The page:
The potential bouts for the top welterweights in boxing got turned upside down after Saturday night.
Though Manny Pacquiao kept his title belt in a contentious majority decision over Juan Manuel Marquez, there are questions surrounding who the next opponent will be for each prize fighter.
Pacquiao was seeking a knockout win over Marquez and didn't come close to pulling it off. In some minds, Marquez deserved the victory over the Filipino icon, but round-by-round, the fight seemed almost too close to call.
Aside from the debate of which boxer deserved the win, Marquez may feel that he has to move on from Pacquiao. In three hard-fought bouts, the best result the 38-year-old Mexican has earned was a draw.
The dilemma is that both boxers may not have better options than to fight each other once again.
According to Pacquiao trainer Freddie Roach, a fourth fight between Marquez and Pacquiao should be next.
It was a very close fight, said Roach. We were able to squeeze it out. I thought the fight was very close but Manny pulled out those last two rounds. Marquez stayed in counter-punching mode and when the rounds are close I will go with the aggressor. ... I think Marquez deserves a rematch. The fight was close. I think all of their fights will be close. Marquez fought very well.
Floyd Mayweather Jr., who knocked out Victor Ortiz in a rather controversial bout in September, has a May 5 reservation at the MGM Grand, but doesn't have an opponent. Mayweather dominated Marquez in 2009, so a rematch is unlikely.
A Mayweather-Pacquiao fight is what the public wants, but there has been a great deal of back-and-forth between the two camps. Some believe there is little chance of the fight taking place, as questions surrounding drug testing has held up the megabout.
It'll never happen, famed boxing expert and historian Bert Sugar told International Business Times, in an exclusive interview. I said it two and a half years ago, and for two and a half years I've been right, and I will stay right.
Sugar believes that Mayweather is too proud of his undefeated record to risk it against a Pacquiao fight, and has used drug testing as a way to stall the fight.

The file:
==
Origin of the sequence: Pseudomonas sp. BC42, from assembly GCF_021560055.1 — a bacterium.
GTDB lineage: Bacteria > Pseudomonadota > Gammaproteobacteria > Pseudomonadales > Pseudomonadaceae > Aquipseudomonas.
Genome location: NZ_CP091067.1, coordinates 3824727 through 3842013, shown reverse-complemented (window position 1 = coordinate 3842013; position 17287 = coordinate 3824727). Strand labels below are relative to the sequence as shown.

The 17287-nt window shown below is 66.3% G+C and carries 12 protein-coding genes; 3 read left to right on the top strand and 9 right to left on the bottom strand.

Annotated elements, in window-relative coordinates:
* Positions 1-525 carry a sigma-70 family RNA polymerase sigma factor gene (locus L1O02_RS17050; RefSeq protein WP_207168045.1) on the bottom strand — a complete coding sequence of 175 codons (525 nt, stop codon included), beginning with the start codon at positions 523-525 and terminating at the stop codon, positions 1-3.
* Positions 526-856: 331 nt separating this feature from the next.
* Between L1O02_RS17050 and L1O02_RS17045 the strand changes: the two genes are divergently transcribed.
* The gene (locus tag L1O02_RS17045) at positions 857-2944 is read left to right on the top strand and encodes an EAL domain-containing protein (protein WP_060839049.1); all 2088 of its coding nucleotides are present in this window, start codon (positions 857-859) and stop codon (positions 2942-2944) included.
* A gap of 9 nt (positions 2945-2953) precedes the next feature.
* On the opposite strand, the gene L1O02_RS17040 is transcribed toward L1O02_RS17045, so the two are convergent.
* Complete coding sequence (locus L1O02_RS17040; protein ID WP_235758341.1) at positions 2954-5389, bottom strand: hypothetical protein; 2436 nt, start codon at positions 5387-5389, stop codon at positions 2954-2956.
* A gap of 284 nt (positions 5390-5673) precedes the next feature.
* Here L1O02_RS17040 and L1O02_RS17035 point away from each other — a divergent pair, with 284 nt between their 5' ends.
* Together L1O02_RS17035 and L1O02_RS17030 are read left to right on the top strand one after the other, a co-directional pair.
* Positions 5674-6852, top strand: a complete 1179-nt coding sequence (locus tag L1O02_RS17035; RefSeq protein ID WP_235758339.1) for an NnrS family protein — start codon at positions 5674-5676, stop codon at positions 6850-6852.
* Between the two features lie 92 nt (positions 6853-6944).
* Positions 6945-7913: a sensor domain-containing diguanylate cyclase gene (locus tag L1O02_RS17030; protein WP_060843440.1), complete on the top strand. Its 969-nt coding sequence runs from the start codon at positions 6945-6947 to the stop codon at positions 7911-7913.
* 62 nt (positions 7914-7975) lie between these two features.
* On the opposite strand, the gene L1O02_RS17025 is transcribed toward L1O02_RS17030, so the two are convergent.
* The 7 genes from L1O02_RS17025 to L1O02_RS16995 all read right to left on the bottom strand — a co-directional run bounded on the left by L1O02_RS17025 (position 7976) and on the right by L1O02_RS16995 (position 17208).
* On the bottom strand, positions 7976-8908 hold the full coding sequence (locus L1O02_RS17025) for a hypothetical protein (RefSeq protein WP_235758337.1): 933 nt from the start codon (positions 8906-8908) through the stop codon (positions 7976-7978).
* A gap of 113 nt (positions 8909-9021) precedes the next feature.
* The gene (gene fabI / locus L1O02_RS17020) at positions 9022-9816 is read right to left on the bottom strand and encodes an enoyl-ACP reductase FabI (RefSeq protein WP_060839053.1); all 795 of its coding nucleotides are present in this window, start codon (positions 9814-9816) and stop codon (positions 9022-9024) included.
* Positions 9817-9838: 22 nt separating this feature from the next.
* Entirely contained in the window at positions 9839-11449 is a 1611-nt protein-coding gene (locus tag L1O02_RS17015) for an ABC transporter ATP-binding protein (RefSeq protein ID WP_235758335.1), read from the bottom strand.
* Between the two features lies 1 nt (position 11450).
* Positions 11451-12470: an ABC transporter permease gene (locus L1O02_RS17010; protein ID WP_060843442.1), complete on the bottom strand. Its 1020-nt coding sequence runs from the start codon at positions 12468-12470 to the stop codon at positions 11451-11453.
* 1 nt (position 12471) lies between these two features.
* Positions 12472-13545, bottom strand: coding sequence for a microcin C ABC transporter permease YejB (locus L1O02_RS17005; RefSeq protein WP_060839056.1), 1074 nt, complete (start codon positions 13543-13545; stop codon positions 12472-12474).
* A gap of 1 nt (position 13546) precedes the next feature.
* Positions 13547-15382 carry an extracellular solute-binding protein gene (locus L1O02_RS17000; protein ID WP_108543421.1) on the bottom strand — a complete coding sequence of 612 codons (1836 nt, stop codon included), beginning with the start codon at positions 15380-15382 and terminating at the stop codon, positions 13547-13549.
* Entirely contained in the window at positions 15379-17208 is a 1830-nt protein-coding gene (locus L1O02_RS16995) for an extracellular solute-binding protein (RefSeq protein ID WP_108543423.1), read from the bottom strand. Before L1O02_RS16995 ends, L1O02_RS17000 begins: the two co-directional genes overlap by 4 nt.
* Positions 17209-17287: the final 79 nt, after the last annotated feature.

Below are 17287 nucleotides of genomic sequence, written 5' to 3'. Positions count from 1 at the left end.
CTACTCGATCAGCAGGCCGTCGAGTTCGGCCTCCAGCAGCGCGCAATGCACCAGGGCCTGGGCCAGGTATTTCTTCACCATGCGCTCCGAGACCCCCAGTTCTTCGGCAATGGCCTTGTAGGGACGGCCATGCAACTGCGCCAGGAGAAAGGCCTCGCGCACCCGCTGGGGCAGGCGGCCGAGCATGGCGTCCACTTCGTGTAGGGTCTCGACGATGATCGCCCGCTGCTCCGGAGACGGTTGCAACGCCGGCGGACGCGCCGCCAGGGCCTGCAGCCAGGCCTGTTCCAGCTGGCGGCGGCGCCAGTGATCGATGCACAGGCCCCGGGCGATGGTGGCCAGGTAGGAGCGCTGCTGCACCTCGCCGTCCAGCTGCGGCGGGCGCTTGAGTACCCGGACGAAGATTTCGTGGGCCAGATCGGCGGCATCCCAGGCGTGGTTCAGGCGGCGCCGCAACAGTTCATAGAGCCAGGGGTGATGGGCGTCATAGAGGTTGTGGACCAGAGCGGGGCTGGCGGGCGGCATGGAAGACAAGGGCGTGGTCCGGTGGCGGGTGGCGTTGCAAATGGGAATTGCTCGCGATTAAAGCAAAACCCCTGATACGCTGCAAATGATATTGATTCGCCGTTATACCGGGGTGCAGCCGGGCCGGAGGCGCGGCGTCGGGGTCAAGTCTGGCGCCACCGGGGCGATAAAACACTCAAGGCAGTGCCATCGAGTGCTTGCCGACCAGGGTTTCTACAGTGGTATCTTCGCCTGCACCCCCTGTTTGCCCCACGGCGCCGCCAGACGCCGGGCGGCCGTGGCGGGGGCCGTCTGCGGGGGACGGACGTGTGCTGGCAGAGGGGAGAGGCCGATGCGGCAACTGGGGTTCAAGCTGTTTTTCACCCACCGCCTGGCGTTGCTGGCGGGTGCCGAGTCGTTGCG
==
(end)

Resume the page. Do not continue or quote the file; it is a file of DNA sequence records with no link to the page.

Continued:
Mayweather isn't afraid of Pacquiao, mind you, he's afraid of losing, said Sugar.
Prior to the Pacquiao-Marquez bout, Sugar listed Pacquiao as six-to-five favorite over Mayweather.
After the result of Pacquiao-Marquez bout, perhaps Mayweather may believe that his undefeated record might come down to judges who would favor Pacquiao in a 12-round decision. His recent comments may have provided that indication.
I truly feel that Marquez is never going to get the benefit of the doubt, said Mayweather, in an interview with FightHype. I want to congratulate Marquez and I want to congratulate Manny Pacquiao for doing it a third time, but I just feel like if you get it done right the first time, there's no need for a second or third fight. And if it is needed, do it again in the same fashion and in the same way, or do it even better.
Though he has 42 fights without a loss, Mayweather has been tested in his career. He defeated Oscar De La Hoya in a split decision in 2007, and had two hard-fought bouts with Jose Luis Castillo in 2002.
There is a great deal of money on the table for both Mayweather and Pacquiao should the fight take place. With both boxers perhaps receiving $50 million, it seems plausible that the fight will eventually happen, but the question is when.
Mayweather is 34, and Pacquiao is nearing his 33rd birthday. Both fighters may not have many fights left, especially for Pacquiao who has his congressman duties in the Philippines and his singing aspirations.
Other boxers who are certainly in the mix to fight Pacquiao, Mayweather, and Marquez include Amir Khan and Timothy Bradley. Khan and Bradley are in their 20s, and are viewed as burgeoning boxing talents that deserve a major bout. Bradley easily defeated Joel Casamayor on Saturday, and Khan has a fight with Lamont Peterson in December.
A boxer who might complicate things is Sergio Martinez. The middleweight champ is considered one of the best pound-for-pound boxers but might have to agree to a same-day weigh-in at 150 pounds if he expects to fight someone like Pacquiao. That may be hard to pull off, as it uncustomary practice in contemporary boxing. Also, the weight fluctuations of Martinez and his opponent would make for perhaps an uneven result.
The coming weeks will offer a glimpse of what's to come from the most exciting division of boxing.